Many Pagans find their religious inspiration from the ancient Romans, Greeks, Norse, and Celts, among others. But before many of these peoples had the distinct cultures from which we can draw upon today, their ancestors shared a language and a culture. Remnants of their language, culture, and even their religion hide within our own.
Before time was time and before the Earth itself, there were twin brothers, Manu (Man) and Yemo (Twin) who traveled the Universe with a Giant Primordial Cow. Manu and Yemo came upon a place in the Universe where they decided to settle and Manu sacrificed Yemo (in some myths, the cow) to the Sky Gods (Sky Father, Storm God of War, Divine Twins) for their assistance in forming the Sun, the Moon, the Wind, Sea, Earth, Fire, and (perhaps from the cow) all the peoples of the Earth (maybe the animals too? …or at least cattle). With this, Manu created the ritual of sacrifice and became the first priest.
After the making and ordering of the world, the gift of cattle was given to Trito (third man). Things were looking good for #3, until a serpent with three heads stole the cattle from Trito. Desolate, he implored the Storm God for assistance. With divine assistance, Trito went to the abode of the monster (either a cave or a mountain) and killed it. Trito took back his cattle and became the first warrior. Having rescued the stolen livelihood of his people, he gave a portion of the cattle to the priests whose sacrificial fires ensured that the gods were also given their share. And so the cycle of reciprocity continued.
(The above is a summarized and adapted (and in some snippets, quoted) version of the “first myth” of the proto-Indo-Europeans, retold by myself, from chapter 8 of The Horse, the Wheel, and Language: How Bronze-Age Riders from the Eurasian Steppes Shaped the Modern World by David W. Anthony, below are direct quotes from the author about this myth.)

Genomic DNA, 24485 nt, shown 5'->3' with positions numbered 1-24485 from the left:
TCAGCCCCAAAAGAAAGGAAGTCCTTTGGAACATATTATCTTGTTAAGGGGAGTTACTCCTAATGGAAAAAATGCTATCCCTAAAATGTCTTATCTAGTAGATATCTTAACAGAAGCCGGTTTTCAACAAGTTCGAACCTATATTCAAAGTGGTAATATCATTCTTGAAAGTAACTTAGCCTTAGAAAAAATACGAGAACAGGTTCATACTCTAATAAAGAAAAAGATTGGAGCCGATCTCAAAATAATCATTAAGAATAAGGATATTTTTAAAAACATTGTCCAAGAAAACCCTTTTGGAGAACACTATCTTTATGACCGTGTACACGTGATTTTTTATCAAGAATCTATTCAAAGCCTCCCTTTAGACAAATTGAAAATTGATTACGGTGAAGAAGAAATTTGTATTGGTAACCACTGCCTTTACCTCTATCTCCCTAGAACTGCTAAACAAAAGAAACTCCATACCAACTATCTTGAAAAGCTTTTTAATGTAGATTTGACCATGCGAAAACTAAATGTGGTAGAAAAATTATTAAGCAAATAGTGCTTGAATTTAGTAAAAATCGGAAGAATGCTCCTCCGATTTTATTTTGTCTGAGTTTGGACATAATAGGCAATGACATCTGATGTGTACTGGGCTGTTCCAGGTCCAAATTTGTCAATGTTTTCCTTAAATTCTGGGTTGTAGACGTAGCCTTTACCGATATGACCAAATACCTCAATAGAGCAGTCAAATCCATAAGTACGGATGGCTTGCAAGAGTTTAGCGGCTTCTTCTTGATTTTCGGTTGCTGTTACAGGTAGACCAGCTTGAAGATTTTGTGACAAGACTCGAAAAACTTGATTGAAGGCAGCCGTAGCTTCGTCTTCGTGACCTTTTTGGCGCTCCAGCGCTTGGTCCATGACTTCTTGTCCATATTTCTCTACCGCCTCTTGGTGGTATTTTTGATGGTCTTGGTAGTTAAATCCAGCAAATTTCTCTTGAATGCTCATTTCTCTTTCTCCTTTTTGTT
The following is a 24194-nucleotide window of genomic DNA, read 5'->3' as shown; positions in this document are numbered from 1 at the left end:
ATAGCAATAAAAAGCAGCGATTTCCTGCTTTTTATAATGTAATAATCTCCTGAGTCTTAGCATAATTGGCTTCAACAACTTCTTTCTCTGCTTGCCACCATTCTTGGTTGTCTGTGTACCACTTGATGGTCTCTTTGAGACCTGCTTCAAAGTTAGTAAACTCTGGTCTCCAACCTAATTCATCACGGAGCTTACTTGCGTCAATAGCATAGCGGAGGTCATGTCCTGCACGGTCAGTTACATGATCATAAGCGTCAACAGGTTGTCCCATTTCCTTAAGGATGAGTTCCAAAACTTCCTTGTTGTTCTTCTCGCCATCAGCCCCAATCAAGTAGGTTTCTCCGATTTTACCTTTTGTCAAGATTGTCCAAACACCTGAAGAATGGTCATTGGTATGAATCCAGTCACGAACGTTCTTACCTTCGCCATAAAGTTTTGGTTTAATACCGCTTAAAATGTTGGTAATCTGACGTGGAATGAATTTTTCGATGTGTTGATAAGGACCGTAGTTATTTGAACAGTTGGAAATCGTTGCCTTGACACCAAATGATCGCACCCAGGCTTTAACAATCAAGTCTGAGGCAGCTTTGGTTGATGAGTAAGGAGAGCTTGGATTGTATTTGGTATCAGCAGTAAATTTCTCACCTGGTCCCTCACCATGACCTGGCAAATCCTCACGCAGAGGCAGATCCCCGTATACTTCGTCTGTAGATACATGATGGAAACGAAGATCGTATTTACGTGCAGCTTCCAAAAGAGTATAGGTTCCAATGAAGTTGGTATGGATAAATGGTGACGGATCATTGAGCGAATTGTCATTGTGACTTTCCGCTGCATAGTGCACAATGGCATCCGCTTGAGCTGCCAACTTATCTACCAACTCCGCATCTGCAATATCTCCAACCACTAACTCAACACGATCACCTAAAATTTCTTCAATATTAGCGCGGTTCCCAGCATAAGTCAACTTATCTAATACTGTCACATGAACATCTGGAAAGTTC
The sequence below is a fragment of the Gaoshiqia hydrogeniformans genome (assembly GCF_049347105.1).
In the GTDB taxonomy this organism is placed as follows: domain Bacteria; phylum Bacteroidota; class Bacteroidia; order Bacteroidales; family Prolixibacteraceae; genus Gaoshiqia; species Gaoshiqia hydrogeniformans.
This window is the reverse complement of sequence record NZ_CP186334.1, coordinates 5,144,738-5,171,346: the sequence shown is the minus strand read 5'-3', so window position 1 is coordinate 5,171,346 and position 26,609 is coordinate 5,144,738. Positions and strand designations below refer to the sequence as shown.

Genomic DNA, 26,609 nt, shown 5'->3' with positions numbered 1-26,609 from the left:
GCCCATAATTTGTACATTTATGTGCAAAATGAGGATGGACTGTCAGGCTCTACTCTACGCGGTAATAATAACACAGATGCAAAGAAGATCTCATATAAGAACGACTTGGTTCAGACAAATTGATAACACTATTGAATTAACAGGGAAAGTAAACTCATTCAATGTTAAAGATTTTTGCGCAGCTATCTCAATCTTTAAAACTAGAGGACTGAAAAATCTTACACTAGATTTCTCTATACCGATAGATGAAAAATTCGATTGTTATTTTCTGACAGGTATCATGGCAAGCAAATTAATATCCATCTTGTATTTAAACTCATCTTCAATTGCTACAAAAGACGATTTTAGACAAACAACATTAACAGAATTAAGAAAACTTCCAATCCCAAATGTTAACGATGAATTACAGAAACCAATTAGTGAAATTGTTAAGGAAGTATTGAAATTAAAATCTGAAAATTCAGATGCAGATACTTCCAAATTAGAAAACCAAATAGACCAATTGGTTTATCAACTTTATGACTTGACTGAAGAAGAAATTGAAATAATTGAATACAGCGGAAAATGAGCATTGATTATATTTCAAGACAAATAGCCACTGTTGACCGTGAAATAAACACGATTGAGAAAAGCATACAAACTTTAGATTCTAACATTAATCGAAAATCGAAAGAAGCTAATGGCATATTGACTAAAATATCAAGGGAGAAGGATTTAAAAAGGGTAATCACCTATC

“These two myths were fundamental to the Proto-Indo-European system of religious belief. *Manu and *Yemo are reflected in creation myths preserved in many Indo-European branches, where *Yemo appears as Indic Yama, Avestan Yima, Norse Ymir, and perhaps Roman Remus (from *iemus, the archaic Italic form of *yemo, meaning “twin”); and Man appears as Old Indic Manu or Germanic Mannus, paired with his twin to create the world. The deeds of *Trito have been analyzed at length by Bruce Lincoln, who found the same basic story of the hero who recovered primordial lost cattle from a three-headed monster in Indic, Iranian, Hittite, Norse, Roman, and Greek myths. The myth of Man and Twin established the importance of the sacrifice and the priest who regulated it. The myth of the “Third one” defined the role of the warrior, who obtained animals for the people and the gods.”
“For the speakers of Proto-Indo-European, domesticated cattle were basic symbols of the generosity of the gods and the productivity of the earth. Humans were created from a piece of the primordial cow. The ritual duties that defined “proper” behavior revolved around the value, both moral and economic, of cattle. Proto-Indo-European mythology was, at its core, the world view of a male-centered, cattle-raising people–not necessarily cattle nomads but certainly people who held sons and cattle in the highest esteem.”